Why Anna Laverty for this record?

We wanted to work with a female engineer/producer for this record. Anna is very experienced and has worked on some great albums that we really liked the sound of, so she was an obvious choice! 

How did you record the album? Isolated or the whole band at once + some overdubs?

We all spent 2 weeks at A Sharp Studios in Dharug recording the album with Anna. Matt assisted for the first few days, as we had to get “Oizys” and “Sock Puppet” down for Daniel early on in the sessions – and they were the two most challenging songs.

By and large we took it “song by song”, so the drums and bass went down first, then rhythm guitar, then lead guitar, then vocals. We kept that process for the main part, but did spend some of the time returning to vocal parts we weren’t happy with and re-recording them. In terms of tracking, everything was played to a click, except the speed-up section in “Spoiler Alert”, where we all followed Mickey.

There were quite a few guitar overdubs, particularly Andrew’s guitar, because there were so many pedal combinations and different guitar sounds. Also, Keven and Andrew played some acoustic on a couple of songs. The album wasn’t quite finished at A Sharp – we still had all the percussion and some vocals to do – so we had a couple more recording sessions with Matt and Clem Bennett, who mixed the record, in Ngambri once we got back.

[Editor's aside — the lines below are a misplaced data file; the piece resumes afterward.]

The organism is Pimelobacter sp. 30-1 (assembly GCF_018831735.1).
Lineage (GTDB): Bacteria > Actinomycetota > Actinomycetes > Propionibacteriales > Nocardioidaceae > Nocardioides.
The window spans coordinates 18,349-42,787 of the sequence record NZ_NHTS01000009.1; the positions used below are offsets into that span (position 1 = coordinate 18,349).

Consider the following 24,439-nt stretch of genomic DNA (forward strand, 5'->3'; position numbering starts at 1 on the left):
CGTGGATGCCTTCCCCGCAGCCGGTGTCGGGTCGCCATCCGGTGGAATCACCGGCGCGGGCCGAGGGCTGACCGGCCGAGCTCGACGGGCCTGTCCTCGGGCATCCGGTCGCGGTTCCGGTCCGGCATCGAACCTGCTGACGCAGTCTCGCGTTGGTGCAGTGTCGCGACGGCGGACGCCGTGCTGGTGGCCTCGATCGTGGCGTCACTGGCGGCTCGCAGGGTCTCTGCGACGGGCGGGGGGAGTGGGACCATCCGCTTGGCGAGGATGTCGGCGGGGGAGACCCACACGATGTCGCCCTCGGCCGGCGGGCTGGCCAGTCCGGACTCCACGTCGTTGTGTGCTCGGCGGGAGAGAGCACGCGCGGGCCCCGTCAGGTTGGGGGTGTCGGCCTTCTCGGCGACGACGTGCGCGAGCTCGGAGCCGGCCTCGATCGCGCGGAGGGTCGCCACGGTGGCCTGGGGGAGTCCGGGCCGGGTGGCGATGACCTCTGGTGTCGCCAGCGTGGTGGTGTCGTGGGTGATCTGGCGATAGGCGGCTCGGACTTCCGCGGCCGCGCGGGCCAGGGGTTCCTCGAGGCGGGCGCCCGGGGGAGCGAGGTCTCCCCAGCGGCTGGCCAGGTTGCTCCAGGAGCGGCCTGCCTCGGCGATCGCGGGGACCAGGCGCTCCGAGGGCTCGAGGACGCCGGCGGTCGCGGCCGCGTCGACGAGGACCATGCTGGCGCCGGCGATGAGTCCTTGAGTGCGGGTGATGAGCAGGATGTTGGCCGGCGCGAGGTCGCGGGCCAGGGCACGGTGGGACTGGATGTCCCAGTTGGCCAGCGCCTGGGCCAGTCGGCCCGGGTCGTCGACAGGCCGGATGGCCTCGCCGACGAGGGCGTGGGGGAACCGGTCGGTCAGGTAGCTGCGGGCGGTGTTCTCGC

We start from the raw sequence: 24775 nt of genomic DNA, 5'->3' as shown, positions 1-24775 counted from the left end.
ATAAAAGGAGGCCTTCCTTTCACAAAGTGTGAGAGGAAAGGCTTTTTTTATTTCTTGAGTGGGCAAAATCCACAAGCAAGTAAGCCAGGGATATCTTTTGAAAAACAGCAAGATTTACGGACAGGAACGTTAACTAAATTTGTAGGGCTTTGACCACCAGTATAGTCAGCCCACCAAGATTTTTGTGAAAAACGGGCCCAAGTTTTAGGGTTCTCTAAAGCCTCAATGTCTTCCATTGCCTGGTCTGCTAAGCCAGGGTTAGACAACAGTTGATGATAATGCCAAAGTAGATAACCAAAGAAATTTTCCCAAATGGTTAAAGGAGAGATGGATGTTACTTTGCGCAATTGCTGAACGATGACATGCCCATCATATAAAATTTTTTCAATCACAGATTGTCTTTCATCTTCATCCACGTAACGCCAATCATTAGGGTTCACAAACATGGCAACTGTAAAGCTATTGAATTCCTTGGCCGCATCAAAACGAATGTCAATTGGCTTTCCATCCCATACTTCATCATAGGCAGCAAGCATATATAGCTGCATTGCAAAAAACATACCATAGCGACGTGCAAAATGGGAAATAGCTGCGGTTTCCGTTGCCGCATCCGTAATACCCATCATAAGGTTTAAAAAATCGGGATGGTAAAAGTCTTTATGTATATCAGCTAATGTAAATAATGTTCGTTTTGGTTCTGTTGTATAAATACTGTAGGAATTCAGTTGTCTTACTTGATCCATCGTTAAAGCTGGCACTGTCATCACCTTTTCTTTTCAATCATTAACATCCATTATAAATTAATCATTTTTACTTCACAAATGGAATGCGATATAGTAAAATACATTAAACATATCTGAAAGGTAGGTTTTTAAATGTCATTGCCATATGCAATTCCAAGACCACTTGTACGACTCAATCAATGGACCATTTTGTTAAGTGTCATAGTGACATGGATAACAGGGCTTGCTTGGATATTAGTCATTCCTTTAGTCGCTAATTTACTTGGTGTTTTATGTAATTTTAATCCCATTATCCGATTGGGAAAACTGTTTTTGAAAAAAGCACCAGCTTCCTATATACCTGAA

Clem did a lot of post-production on the record at [the] mix stage. All the samples, synth stuff and crazy sounds in “Lickety Split” and “Sock Puppet”, as well as all the chopped up vocals and effects on “The Glitterball” – all that was done by Clem at Black Mountain Studios in Ngambri. We also recorded stylophone there and all the hand percussion. 

A Sharp Studios

How does the equipment you use in the studio differ from live? Or is it much the same?

By and large, we used the same equipment as we do live. So the guitar amps were much the same – Keven plays a Mesa dual rectifier, Andrew a Marshall JCM 2000 DSL. Malcolm plays through a Mesa Prodigy bass amp live, but much of her bass was recorded through an Ampeg.

Mickey has a deluxe vintage Mapex kit, which she plays live and recorded with too. There was a lot of stuff on the album that we don’t play live though – all the percussion, the synths, the glockenspiel, the stylophone.